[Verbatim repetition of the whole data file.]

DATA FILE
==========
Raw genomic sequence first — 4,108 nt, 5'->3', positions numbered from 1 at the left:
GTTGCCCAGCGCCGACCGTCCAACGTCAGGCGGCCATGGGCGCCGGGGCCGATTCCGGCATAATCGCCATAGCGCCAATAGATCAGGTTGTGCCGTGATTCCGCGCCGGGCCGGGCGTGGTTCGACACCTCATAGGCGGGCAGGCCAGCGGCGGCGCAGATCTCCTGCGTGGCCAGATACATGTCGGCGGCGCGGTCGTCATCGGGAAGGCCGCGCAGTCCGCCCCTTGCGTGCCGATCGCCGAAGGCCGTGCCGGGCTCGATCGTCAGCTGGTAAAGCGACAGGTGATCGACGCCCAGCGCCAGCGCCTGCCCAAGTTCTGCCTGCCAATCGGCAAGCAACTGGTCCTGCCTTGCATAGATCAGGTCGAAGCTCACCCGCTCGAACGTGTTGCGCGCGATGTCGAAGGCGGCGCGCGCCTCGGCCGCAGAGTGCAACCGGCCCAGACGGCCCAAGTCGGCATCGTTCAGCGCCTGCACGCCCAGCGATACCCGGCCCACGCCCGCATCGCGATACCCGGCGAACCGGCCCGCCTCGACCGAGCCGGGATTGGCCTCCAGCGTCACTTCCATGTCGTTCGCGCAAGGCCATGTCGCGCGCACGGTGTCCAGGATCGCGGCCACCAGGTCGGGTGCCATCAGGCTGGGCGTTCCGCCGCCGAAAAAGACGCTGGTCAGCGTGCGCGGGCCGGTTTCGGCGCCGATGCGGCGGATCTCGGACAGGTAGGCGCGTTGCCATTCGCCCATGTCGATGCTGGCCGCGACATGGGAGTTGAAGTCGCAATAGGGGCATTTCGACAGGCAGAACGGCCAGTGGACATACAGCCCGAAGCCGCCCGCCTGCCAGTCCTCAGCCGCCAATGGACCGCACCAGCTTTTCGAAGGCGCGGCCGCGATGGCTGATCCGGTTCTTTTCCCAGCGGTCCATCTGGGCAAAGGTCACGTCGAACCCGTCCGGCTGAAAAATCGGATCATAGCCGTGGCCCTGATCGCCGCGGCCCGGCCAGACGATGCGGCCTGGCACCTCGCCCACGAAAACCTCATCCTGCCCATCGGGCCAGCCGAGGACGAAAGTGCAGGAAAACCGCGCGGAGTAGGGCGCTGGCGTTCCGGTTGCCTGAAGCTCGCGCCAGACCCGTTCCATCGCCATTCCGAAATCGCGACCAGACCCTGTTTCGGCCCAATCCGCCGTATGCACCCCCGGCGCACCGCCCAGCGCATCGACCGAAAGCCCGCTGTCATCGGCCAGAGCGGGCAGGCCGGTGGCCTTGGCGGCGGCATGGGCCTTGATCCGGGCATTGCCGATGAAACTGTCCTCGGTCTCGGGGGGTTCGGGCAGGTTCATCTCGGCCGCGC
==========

Raw genomic sequence first — 4,108 nt, 5'->3', positions numbered from 1 at the left:
GTTGCCCAGCGCCGACCGTCCAACGTCAGGCGGCCATGGGCGCCGGGGCCGATTCCGGCATAATCGCCATAGCGCCAATAGATCAGGTTGTGCCGTGATTCCGCGCCGGGCCGGGCGTGGTTCGACACCTCATAGGCGGGCAGGCCAGCGGCGGCGCAGATCTCCTGCGTGGCCAGATACATGTCGGCGGCGCGGTCGTCATCGGGAAGGCCGCGCAGTCCGCCCCTTGCGTGCCGATCGCCGAAGGCCGTGCCGGGCTCGATCGTCAGCTGGTAAAGCGACAGGTGATCGACGCCCAGCGCCAGCGCCTGCCCAAGTTCTGCCTGCCAATCGGCAAGCAACTGGTCCTGCCTTGCATAGATCAGGTCGAAGCTCACCCGCTCGAACGTGTTGCGCGCGATGTCGAAGGCGGCGCGCGCCTCGGCCGCAGAGTGCAACCGGCCCAGACGGCCCAAGTCGGCATCGTTCAGCGCCTGCACGCCCAGCGATACCCGGCCCACGCCCGCATCGCGATACCCGGCGAACCGGCCCGCCTCGACCGAGCCGGGATTGGCCTCCAGCGTCACTTCCATGTCGTTCGCGCAAGGCCATGTCGCGCGCACGGTGTCCAGGATCGCGGCCACCAGGTCGGGTGCCATCAGGCTGGGCGTTCCGCCGCCGAAAAAGACGCTGGTCAGCGTGCGCGGGCCGGTTTCGGCGCCGATGCGGCGGATCTCGGACAGGTAGGCGCGTTGCCATTCGCCCATGTCGATGCTGGCCGCGACATGGGAGTTGAAGTCGCAATAGGGGCATTTCGACAGGCAGAACGGCCAGTGGACATACAGCCCGAAGCCGCCCGCCTGCCAGTCCTCAGCCGCCAATGGACCGCACCAGCTTTTCGAAGGCGCGGCCGCGATGGCTGATCCGGTTCTTTTCCCAGCGGTCCATCTGGGCAAAGGTCACGTCGAACCCGTCCGGCTGAAAAATCGGATCATAGCCGTGGCCCTGATCGCCGCGGCCCGGCCAGACGATGCGGCCTGGCACCTCGCCCACGAAAACCTCATCCTGCCCATCGGGCCAGCCGAGGACGAAAGTGCAGGAAAACCGCGCGGAGTAGGGCGCTGGCGTTCCGGTTGCCTGAAGCTCGCGCCAGACCCGTTCCATCGCCATTCCGAAATCGCGACCAGACCCTGTTTCGGCCCAATCCGCCGTATGCACCCCCGGCGCACCGCCCAGCGCATCGACCGAAAGCCCGCTGTCATCGGCCAGAGCGGGCAGGCCGGTGGCCTTGGCGGCGGCATGGGCCTTGATCCGGGCATTGCCGATGAAACTGTCCTCGGTCTCGGGGGGTTCGGGCAGGTTCATCTCGGCCGCGC